It doesn't do to do much talkin',
When you're mad enough to choke.
For the word that hits the hardest,
Is the word that's never spoke.
Let the other fella do the talkin',
'Till the storm has rolled away.
Then he'll do a heap a thinkin',
'Bout the things you didn't say.

In their later years, Art sat in his rocking chair with his feet up, pipe in his mouth, hat on his head, listening to the radio. He enjoyed baseball. The picture over his rocker was a needlepoint Russell made for their 50th wedding anniversary of their family tree with their children and grandchildren represented on the branches of the tree. Leta sat in her little rocking chair and did embroidery or made crocheted rugs from old clothing. Art wasn't much for going places, but Leta had her social outings and rode the bus since they did not own a car. Every afternoon he would get up from his chair and walk to the mail box for the mail. And that was as far as he went.

On 20 April 1954, Art and Leta celebrated their Fiftieth Wedding Anniversary. All of their family gathered together to honor them at a reception held at the Plymouth Congregational Church where the family attended church together.

Art's most singular trait was that he was a quiet man. His daughter, Betty said that if he didn't like something you never knew it because he didn't say. He had a little sign next to his chair that said, "Ve get too soon oldt undt too late schmart." As his granddaughter, I remember drinking buttermilk with him. It's how I learned to love buttermilk. On birthdays my mother would purchase two cans of pipe tobacco, one of Velvet and one of Granger, which he mixed together. That was what we always got him.

When he was old, the doctor told him to quit smoking, so he did. He started eating potato chips and chocolates. Then they told him to give those up too. I always thought he died because there just wasn't anything left he could do. I thought it would not have hurt to let him enjoy his candy and chips.

Art died on February 24, 1967. He was eighty-seven years old.

Thursday, January 2, 2014

John Parker Gourd


John Parker Gourd was first christened at home on 15 August 1788. Perhaps he was a sickly baby and his parents, Matthew and Betsey weren't sure he would survive. By the time of his public christening on 2 January 1789, it appears they were satisfied he was going to be a healthy boy. His middle name was taken from his mother's maiden name of Parker. He was the fifth of a family of eight children, and only one did not survive. They lived at Liskeard, Cornwall, England (A), which was mentioned in earlier Cornwall posts.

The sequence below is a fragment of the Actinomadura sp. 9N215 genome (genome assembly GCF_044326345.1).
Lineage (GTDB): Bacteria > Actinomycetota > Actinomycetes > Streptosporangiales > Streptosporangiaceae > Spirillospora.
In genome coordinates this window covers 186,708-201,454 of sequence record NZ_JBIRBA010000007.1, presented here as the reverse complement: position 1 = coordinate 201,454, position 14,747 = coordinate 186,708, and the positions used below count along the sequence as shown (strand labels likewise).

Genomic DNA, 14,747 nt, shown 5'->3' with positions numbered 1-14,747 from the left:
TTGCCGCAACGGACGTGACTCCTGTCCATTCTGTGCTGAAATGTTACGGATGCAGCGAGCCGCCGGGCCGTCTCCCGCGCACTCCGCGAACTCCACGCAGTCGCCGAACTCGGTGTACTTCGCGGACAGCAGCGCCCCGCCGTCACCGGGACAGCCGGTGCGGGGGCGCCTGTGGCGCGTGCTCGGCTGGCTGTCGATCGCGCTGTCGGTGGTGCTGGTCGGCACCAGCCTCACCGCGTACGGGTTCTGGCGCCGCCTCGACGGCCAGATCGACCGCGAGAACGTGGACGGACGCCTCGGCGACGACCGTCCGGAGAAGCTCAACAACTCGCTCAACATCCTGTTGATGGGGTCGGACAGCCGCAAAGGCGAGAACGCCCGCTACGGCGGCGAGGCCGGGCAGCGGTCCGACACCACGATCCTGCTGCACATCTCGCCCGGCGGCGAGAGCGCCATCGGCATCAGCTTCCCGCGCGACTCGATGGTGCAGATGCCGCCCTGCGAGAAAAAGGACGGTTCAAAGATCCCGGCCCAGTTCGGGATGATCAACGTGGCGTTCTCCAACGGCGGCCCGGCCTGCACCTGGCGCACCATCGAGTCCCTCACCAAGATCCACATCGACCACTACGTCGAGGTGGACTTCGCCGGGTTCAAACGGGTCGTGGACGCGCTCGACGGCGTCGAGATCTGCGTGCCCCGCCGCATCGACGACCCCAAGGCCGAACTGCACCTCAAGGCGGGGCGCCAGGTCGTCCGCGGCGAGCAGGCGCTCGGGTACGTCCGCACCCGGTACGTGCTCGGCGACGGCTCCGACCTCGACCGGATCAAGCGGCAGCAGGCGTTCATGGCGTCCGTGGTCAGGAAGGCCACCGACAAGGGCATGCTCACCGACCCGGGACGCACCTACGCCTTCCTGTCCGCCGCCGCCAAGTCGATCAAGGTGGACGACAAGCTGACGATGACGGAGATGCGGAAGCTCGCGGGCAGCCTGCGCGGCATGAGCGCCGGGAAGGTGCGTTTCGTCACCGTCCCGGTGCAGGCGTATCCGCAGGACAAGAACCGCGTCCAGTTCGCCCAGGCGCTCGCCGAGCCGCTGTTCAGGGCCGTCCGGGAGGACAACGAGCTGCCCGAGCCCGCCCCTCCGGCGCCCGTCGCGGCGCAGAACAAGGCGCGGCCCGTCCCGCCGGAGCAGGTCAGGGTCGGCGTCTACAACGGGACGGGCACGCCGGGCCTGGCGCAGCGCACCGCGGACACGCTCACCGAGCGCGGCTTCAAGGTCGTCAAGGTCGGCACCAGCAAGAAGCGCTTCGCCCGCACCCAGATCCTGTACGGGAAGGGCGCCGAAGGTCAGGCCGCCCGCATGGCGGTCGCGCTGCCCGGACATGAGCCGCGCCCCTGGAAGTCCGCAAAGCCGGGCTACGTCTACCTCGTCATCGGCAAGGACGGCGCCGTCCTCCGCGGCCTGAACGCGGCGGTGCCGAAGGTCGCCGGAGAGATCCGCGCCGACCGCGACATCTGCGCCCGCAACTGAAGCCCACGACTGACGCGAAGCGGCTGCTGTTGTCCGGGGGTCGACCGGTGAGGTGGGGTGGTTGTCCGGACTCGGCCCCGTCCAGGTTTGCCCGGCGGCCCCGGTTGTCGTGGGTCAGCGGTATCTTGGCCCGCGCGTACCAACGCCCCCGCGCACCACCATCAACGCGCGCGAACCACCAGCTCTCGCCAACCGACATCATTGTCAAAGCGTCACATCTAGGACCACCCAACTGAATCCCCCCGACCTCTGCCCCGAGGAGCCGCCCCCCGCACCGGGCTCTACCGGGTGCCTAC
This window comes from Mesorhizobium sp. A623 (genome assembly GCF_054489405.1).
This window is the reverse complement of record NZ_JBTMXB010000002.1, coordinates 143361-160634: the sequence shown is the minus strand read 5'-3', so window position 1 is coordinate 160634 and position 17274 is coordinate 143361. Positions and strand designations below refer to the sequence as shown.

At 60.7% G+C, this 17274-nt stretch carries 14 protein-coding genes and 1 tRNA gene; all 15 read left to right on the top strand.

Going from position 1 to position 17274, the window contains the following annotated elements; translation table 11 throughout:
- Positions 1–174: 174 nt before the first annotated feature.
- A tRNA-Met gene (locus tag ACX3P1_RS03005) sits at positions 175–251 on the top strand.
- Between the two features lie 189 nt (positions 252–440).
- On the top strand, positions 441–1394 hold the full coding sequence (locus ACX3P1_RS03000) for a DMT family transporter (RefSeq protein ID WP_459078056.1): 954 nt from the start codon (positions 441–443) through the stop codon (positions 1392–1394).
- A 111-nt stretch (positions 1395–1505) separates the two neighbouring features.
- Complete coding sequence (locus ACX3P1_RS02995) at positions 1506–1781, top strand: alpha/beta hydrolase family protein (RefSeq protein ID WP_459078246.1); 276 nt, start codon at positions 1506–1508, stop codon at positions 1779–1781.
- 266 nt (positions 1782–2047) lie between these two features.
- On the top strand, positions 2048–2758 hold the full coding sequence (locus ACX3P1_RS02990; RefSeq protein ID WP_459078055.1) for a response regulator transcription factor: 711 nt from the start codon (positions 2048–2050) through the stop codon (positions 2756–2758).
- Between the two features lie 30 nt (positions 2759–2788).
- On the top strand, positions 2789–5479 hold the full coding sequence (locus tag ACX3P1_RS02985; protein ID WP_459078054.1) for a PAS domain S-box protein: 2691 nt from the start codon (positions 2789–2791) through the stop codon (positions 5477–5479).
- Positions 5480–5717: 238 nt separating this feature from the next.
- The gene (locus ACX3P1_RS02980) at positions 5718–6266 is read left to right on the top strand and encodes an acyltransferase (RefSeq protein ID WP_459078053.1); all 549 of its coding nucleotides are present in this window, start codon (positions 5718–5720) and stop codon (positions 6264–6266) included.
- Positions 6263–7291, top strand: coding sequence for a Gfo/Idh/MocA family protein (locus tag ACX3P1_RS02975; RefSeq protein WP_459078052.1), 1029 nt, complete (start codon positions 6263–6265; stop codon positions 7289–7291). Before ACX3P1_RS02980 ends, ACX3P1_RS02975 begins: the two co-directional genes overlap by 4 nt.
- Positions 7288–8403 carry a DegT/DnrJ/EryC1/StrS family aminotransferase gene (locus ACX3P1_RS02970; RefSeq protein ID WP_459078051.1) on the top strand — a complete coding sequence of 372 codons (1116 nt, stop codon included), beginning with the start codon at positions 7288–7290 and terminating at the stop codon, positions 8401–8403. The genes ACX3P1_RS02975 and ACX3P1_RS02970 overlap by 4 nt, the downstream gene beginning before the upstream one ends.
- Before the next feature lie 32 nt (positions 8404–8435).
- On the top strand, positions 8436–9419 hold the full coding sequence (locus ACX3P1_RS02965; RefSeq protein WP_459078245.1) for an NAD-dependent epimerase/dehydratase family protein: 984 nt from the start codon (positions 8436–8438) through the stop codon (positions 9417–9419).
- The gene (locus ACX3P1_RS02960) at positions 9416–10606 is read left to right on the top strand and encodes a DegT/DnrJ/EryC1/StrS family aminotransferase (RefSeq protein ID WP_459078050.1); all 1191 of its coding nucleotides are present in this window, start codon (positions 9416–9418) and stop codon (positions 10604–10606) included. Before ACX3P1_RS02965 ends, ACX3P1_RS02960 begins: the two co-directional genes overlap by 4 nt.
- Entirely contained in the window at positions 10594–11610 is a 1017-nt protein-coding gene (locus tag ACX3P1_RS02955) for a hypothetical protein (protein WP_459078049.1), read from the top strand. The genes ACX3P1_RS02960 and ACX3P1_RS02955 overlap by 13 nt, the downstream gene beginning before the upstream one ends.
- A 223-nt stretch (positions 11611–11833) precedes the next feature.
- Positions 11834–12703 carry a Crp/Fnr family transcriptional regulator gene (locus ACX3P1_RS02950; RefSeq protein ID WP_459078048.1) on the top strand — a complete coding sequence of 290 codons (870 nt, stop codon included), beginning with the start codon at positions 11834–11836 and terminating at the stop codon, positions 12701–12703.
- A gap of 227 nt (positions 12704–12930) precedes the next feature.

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On 3 May 1810, John married Ann Pyne in her home town of Topsham, Devonshire, England, which is located near the cathedral town of Exeter (B) on the east side of the River Exe estuary. Topsham was made a town by royal charter in 1300, and is the location of an earlier Celtic settlement. It was a port city during Roman times, and is noted for its sheltered harbor. Topsham is 63 miles NE of Liskeard and across what is now the Dartmoor National Park. John was a blacksmith by trade, and the family moved around a bit, though never far.


By 1819, they settled in Chudleigh, Devonshire, where they raised their family. Our ancestor is their son William Soper Gourd, the youngest of seven children. John was enumerated on the 1841 and 1851 census records in Chudleigh. Chudleigh (C) is about twelve miles SW of Topsham, closer to Dartmoor National Park. Earlier Devonshire posts can give more information about Chudleigh and its "great" fire.


In 1858, Ann died, and on the 1861 census, John was living with his daughter, Emma and her husband Thomas Duke at Torquay, just 13 miles south of Chudleigh. Like all of these small places, Torquay has an interesting history. He lived with them for the most of the rest of his life. John died on 24 February 1878 at Combe Lane, West Teignmouth, Devonshire, England. He was 89 years old, and his son, John, was present at his death.


It strikes me that John Parker Gourd was surrounded by beauty his entire life. If you look at these pictures, you can see nature's loveliness everywhere you look. I think of his work as a blacksmith and wonder how often his smithing took him to ships rather than to horses and wagons.